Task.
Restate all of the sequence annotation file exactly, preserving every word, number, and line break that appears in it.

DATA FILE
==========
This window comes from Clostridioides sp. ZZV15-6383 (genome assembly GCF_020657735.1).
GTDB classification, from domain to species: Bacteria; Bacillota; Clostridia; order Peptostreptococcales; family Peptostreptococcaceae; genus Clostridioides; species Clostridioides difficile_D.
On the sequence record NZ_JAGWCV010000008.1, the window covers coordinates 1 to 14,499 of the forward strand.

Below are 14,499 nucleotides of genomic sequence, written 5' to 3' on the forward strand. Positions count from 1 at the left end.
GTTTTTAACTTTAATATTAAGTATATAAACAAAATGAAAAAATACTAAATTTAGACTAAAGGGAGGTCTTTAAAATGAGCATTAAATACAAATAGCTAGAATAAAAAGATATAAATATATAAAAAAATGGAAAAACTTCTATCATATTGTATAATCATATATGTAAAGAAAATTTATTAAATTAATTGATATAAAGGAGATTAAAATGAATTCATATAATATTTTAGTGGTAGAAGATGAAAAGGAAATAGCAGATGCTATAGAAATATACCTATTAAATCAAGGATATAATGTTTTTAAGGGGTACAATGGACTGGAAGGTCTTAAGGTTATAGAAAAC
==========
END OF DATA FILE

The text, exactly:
This window comes from Clostridioides sp. ZZV15-6383 (genome assembly GCF_020657735.1).
GTDB classification, from domain to species: Bacteria; Bacillota; Clostridia; order Peptostreptococcales; family Peptostreptococcaceae; genus Clostridioides; species Clostridioides difficile_D.
On the sequence record NZ_JAGWCV010000008.1, the window covers coordinates 1 to 14,499 of the forward strand.

Below are 14,499 nucleotides of genomic sequence, written 5' to 3' on the forward strand. Positions count from 1 at the left end.
GTTTTTAACTTTAATATTAAGTATATAAACAAAATGAAAAAATACTAAATTTAGACTAAAGGGAGGTCTTTAAAATGAGCATTAAATACAAATAGCTAGAATAAAAAGATATAAATATATAAAAAAATGGAAAAACTTCTATCATATTGTATAATCATATATGTAAAGAAAATTTATTAAATTAATTGATATAAAGGAGATTAAAATGAATTCATATAATATTTTAGTGGTAGAAGATGAAAAGGAAATAGCAGATGCTATAGAAATATACCTATTAAATCAAGGATATAATGTTTTTAAGGGGTACAATGGACTGGAAGGTCTTAAGGTTATAGAAAAC